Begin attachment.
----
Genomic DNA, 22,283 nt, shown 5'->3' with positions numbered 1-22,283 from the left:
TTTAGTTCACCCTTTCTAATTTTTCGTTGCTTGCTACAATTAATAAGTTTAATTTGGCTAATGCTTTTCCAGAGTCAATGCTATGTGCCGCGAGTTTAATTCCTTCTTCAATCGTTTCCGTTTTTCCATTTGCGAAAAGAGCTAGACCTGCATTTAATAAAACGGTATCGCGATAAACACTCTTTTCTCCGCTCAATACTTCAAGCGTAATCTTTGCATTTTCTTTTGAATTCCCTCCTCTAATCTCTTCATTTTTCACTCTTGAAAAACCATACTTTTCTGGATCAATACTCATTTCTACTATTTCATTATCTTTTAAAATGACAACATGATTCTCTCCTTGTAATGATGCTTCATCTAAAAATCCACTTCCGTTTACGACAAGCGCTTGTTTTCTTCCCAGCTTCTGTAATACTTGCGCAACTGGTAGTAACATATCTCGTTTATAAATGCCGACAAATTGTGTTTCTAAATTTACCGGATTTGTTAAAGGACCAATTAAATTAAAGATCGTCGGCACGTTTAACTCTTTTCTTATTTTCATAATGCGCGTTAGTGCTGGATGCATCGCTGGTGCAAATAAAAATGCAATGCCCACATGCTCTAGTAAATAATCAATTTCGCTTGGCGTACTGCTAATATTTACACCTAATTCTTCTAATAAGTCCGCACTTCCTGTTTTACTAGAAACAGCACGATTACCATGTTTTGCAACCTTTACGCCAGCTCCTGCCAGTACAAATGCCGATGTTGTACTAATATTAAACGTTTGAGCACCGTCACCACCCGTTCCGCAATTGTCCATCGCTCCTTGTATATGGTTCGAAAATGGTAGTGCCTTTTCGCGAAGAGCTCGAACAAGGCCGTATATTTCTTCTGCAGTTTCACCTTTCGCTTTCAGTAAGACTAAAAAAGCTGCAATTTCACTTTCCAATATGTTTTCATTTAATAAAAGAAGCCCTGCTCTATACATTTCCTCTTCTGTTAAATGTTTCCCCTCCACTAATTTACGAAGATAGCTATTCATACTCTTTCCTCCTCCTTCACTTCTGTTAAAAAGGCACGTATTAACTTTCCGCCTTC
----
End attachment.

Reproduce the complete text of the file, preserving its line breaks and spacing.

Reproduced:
Genomic DNA, 22,283 nt, shown 5'->3' with positions numbered 1-22,283 from the left:
TTTAGTTCACCCTTTCTAATTTTTCGTTGCTTGCTACAATTAATAAGTTTAATTTGGCTAATGCTTTTCCAGAGTCAATGCTATGTGCCGCGAGTTTAATTCCTTCTTCAATCGTTTCCGTTTTTCCATTTGCGAAAAGAGCTAGACCTGCATTTAATAAAACGGTATCGCGATAAACACTCTTTTCTCCGCTCAATACTTCAAGCGTAATCTTTGCATTTTCTTTTGAATTCCCTCCTCTAATCTCTTCATTTTTCACTCTTGAAAAACCATACTTTTCTGGATCAATACTCATTTCTACTATTTCATTATCTTTTAAAATGACAACATGATTCTCTCCTTGTAATGATGCTTCATCTAAAAATCCACTTCCGTTTACGACAAGCGCTTGTTTTCTTCCCAGCTTCTGTAATACTTGCGCAACTGGTAGTAACATATCTCGTTTATAAATGCCGACAAATTGTGTTTCTAAATTTACCGGATTTGTTAAAGGACCAATTAAATTAAAGATCGTCGGCACGTTTAACTCTTTTCTTATTTTCATAATGCGCGTTAGTGCTGGATGCATCGCTGGTGCAAATAAAAATGCAATGCCCACATGCTCTAGTAAATAATCAATTTCGCTTGGCGTACTGCTAATATTTACACCTAATTCTTCTAATAAGTCCGCACTTCCTGTTTTACTAGAAACAGCACGATTACCATGTTTTGCAACCTTTACGCCAGCTCCTGCCAGTACAAATGCCGATGTTGTACTAATATTAAACGTTTGAGCACCGTCACCACCCGTTCCGCAATTGTCCATCGCTCCTTGTATATGGTTCGAAAATGGTAGTGCCTTTTCGCGAAGAGCTCGAACAAGGCCGTATATTTCTTCTGCAGTTTCACCTTTCGCTTTCAGTAAGACTAAAAAAGCTGCAATTTCACTTTCCAATATGTTTTCATTTAATAAAAGAAGCCCTGCTCTATACATTTCCTCTTCTGTTAAATGTTTCCCCTCCACTAATTTACGAAGATAGCTATTCATACTCTTTCCTCCTCCTTCACTTCTGTTAAAAAGGCACGTATTAACTTTCCGCCTTC